After talking to a few people about my last calculator update, I found that perhaps I wasn’t clear enough about my motivation. I also realized that I cut unnecessarily deep with the changes, which probably added to the confusion. So allow me to offer both an explanation and a few improvements.
I’ve been spending a lot of time lately really diving into the source data and learning about general best practices from other people who blog about investing. One thing I’ve learned is the importance of respecting data ownership. Being meticulous about what I show and what I do not should allow me to continue doing what I enjoy — remixing portfolio data in creative new ways and sharing the results with all of you — without stepping on any toes. All of the underlying data is compiled from public information, so please go directly to the source for the annual returns of a specific index and then come back here for all the portfolio analysis you can handle!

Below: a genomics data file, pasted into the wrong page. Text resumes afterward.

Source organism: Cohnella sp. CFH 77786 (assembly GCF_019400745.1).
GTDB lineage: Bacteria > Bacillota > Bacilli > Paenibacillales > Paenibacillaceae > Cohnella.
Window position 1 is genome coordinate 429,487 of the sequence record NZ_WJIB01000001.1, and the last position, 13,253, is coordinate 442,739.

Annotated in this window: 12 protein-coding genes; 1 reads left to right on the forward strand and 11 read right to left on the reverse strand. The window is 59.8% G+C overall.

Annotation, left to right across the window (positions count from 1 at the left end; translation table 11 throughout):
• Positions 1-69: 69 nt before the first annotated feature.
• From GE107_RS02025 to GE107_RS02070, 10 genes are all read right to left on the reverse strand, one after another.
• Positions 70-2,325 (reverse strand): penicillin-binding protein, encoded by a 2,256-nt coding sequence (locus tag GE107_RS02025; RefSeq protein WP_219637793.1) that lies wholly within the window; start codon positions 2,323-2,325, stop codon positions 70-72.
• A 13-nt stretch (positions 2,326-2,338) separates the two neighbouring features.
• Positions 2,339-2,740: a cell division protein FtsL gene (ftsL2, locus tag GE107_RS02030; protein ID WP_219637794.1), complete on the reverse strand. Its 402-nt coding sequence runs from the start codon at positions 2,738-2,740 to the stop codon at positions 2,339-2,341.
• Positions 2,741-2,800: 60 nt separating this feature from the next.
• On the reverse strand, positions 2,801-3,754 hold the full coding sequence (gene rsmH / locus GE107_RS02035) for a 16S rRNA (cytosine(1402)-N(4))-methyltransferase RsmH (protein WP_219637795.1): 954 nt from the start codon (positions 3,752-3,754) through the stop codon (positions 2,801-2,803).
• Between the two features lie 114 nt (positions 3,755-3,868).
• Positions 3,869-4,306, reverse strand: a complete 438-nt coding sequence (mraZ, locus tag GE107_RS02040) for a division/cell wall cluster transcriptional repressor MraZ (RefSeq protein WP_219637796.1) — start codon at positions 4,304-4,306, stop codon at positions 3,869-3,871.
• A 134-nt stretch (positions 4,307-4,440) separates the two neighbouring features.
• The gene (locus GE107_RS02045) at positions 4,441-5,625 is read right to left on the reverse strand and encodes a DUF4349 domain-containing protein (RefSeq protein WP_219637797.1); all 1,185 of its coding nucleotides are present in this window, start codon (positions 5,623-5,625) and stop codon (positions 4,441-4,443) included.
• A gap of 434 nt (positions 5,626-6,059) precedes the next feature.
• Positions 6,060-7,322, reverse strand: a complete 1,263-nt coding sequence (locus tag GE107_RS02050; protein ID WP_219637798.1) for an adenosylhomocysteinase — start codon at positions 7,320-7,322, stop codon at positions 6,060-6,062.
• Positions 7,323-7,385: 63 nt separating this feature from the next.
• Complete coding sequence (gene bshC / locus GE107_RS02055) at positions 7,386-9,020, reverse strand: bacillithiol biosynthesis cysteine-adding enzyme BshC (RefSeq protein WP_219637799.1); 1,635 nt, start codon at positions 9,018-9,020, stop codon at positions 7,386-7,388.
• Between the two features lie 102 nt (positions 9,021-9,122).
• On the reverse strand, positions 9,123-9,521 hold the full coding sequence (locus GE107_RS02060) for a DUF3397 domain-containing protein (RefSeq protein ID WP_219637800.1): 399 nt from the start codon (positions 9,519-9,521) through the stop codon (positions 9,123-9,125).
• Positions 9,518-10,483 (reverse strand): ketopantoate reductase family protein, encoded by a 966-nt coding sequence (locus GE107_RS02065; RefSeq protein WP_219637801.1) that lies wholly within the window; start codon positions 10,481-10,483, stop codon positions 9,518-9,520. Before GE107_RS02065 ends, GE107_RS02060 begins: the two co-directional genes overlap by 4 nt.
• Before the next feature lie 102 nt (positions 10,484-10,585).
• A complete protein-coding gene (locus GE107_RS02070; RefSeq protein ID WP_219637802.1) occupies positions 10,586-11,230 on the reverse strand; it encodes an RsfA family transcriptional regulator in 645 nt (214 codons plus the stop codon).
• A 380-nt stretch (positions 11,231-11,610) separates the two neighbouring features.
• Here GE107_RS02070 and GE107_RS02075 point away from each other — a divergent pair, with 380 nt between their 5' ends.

That said, I admit in retrospect that I addressed the issue too simplistically by limiting all information for annual returns in a few calculators. That hid not only the underlying data but also valuable information about different portfolios. To fix that, I’ve reverted back to the original tools and implemented a much more surgical approach.
The Heat Map and Rolling Returns calculators now behave exactly like they did before and hide the annual returns only when you do not allocate at least 10% to two different assets. Likewise, the Benchmark calculator has the “annual returns difference” chart back and hides the results only if you do not use both asset allocations. I believe that strikes a reasonable balance between providing as much information as possible for portfolios while remaining respectful of the asset sources.
Thanks to everyone who provided feedback on this. As always, if you have any questions or suggestions please feel free to contact me.